AIDS-related knowledge and high-risk behaviors of pregnant, substance-dependent women

Ronith Elk, Robert Andres, Andrew Helfgott, Howard Rhoades, Lorna Mangus, Iman Mirza, Ramona Burroughs, John Grabowski

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Abstract

The authors investigated AIDS-related knowledge, high-risk behaviors, and relationships between AIDS-related knowledge, high-risk behaviors, and sociodemographic characteristics of 41 pregnant women entering treatment who were dependent on cocaine or opiates. At entry, patients completed self-report questionnaires on AIDS-related knowledge and sexual and drug use practices. There was a high rate of understanding of risk associated with drug use and perinatal transmission of HIV. Knowledge of high-risk sexual behavior varied, and knowledge of the medical consequences of HIV was modest. Engagement in several high-risk behaviors was identified: lack of condom use, intravenous drug use, sharing of needles, sex with an injecting drug user, and exchanging sex for money or drugs. AIDS-related knowledge and engagement in high-risk behaviors were not significantly correlated. Authors discussed implications of these findings for developing effective HIV prevention strategies in this population.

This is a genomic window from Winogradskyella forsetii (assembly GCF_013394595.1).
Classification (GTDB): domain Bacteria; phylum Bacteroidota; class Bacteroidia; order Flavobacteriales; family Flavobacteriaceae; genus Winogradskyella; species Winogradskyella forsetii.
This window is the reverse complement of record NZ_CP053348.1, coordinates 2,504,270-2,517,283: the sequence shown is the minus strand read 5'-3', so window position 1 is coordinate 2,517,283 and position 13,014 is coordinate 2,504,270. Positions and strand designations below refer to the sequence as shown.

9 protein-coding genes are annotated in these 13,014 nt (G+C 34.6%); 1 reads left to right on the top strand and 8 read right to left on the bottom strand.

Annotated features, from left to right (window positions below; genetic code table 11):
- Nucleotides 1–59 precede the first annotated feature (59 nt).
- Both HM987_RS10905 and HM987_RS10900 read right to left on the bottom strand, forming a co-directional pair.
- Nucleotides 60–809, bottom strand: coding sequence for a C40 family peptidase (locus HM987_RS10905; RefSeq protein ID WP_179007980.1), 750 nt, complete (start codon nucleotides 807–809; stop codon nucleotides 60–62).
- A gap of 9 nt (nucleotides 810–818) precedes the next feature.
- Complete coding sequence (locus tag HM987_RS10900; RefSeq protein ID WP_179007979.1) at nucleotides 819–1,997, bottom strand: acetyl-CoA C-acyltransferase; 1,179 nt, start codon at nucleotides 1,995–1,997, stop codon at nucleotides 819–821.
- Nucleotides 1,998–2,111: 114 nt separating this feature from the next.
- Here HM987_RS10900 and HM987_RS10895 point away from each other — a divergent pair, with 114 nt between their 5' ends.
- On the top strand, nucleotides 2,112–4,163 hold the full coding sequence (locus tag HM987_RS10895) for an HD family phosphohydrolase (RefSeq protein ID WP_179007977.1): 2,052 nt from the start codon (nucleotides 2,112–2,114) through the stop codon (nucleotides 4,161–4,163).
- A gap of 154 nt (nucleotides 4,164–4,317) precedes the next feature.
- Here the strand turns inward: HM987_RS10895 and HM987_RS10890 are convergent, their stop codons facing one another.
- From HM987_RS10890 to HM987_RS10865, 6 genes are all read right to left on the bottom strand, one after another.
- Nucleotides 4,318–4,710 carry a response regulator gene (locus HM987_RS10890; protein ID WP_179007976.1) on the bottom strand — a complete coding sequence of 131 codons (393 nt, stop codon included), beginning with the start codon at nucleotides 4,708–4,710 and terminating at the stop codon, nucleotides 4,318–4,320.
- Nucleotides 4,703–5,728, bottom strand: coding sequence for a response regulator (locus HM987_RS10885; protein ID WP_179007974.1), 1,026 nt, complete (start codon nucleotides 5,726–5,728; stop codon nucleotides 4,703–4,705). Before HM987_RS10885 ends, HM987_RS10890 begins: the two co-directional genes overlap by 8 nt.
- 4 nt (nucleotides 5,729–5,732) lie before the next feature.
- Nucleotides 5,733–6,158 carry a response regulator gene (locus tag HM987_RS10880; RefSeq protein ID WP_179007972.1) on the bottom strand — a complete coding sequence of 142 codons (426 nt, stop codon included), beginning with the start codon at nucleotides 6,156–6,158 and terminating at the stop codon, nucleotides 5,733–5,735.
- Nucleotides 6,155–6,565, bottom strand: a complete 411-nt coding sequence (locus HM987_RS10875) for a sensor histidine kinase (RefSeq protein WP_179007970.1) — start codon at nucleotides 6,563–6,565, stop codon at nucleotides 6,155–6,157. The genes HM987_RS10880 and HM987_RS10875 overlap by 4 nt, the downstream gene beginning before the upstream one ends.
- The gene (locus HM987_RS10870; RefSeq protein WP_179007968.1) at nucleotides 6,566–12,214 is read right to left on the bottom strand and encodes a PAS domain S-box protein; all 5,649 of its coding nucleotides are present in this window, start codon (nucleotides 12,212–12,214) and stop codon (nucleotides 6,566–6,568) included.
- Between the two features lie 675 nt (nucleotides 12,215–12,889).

Original languageEnglish (US)
Pages (from-to)292-300
Number of pages9
JournalAmerican Journal on Addictions
Volume5
Issue number4
StatePublished - Sep 1 1996

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Elk, R., Andres, R., Helfgott, A., Rhoades, H., Mangus, L., Mirza, I., Burroughs, R., & Grabowski, J. (1996). AIDS-related knowledge and high-risk behaviors of pregnant, substance-dependent women. American Journal on Addictions, 5(4), 292-300.